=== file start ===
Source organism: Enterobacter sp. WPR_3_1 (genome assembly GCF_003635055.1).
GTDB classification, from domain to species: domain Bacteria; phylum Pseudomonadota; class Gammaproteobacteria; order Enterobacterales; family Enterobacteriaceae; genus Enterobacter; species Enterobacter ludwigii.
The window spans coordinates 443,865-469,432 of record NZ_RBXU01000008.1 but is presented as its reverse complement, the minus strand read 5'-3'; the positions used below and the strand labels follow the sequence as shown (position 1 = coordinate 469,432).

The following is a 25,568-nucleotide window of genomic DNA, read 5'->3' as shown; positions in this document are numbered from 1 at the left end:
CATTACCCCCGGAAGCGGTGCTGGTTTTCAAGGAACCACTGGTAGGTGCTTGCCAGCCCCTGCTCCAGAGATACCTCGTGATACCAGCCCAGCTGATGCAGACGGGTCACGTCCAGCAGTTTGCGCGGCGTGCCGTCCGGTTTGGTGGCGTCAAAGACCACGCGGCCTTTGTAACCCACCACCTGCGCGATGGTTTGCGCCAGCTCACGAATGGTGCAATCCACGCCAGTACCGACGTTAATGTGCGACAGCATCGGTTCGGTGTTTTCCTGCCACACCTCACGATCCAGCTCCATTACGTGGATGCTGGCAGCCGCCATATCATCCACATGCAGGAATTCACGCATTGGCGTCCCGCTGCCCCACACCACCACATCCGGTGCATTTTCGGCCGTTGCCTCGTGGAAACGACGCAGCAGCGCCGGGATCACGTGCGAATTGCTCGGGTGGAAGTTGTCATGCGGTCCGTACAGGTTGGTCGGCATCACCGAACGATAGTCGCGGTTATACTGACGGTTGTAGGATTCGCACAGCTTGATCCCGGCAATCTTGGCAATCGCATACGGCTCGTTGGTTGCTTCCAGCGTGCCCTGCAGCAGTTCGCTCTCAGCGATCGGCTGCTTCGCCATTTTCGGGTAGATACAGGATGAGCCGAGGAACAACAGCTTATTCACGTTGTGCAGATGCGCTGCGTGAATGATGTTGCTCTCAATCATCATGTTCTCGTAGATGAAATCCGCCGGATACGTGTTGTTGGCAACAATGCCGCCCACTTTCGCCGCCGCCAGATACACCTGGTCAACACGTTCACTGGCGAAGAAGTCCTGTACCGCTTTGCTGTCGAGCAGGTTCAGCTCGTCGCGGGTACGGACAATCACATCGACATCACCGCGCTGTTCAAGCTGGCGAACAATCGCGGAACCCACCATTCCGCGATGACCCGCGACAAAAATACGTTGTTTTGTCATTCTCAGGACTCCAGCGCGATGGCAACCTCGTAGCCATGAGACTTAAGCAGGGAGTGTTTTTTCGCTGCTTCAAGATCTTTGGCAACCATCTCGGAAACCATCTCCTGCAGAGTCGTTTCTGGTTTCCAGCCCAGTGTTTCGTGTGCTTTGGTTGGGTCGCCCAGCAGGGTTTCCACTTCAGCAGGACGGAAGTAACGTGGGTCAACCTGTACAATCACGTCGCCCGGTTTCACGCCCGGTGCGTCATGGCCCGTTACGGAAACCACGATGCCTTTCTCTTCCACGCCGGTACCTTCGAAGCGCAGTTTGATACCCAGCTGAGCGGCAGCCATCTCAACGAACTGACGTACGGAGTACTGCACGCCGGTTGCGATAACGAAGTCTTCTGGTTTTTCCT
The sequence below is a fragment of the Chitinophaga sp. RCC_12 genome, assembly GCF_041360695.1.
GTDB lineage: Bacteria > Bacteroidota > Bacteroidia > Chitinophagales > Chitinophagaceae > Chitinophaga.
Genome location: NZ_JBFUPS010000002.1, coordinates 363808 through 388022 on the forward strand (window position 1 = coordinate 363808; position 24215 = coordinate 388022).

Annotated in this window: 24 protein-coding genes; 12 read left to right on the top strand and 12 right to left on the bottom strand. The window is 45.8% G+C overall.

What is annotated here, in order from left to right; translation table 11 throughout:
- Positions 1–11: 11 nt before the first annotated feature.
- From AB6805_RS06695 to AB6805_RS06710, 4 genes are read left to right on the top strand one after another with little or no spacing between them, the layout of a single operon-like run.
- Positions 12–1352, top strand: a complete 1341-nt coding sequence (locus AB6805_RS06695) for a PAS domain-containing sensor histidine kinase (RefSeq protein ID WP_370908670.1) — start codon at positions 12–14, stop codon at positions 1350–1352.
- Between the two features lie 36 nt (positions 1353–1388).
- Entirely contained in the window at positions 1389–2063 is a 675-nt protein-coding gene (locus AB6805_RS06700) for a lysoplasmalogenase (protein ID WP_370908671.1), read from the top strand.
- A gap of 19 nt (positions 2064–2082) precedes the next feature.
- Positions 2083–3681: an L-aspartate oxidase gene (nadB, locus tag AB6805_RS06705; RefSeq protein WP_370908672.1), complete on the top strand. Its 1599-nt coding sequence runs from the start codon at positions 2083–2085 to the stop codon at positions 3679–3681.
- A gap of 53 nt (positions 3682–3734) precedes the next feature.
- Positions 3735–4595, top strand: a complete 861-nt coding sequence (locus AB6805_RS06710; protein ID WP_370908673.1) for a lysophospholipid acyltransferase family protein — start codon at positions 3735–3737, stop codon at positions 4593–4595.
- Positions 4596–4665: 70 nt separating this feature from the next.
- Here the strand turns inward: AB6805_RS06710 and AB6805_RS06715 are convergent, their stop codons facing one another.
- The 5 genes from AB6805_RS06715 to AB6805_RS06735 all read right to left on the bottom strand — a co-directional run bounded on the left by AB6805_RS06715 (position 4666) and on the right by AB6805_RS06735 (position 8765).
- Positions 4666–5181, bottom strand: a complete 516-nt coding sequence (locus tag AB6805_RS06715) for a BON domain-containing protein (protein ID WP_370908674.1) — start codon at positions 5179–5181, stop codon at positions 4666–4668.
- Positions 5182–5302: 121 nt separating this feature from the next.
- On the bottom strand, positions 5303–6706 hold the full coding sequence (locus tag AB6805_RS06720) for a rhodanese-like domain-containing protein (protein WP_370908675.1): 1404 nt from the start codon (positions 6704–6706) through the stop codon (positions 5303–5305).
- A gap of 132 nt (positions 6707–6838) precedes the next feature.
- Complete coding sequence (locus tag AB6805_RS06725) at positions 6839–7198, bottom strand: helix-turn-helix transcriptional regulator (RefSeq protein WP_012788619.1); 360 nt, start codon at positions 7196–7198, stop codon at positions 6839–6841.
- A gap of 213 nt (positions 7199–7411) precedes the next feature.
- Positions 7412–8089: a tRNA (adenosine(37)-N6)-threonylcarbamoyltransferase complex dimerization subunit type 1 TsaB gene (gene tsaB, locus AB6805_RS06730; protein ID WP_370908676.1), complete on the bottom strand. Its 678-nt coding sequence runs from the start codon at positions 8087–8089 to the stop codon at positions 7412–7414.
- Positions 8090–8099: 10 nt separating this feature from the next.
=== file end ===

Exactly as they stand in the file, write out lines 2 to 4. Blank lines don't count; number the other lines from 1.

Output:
GTDB classification, from domain to species: domain Bacteria; phylum Pseudomonadota; class Gammaproteobacteria; order Enterobacterales; family Enterobacteriaceae; genus Enterobacter; species Enterobacter ludwigii.
The window spans coordinates 443,865-469,432 of record NZ_RBXU01000008.1 but is presented as its reverse complement, the minus strand read 5'-3'; the positions used below and the strand labels follow the sequence as shown (position 1 = coordinate 469,432).

The following is a 25,568-nucleotide window of genomic DNA, read 5'->3' as shown; positions in this document are numbered from 1 at the left end: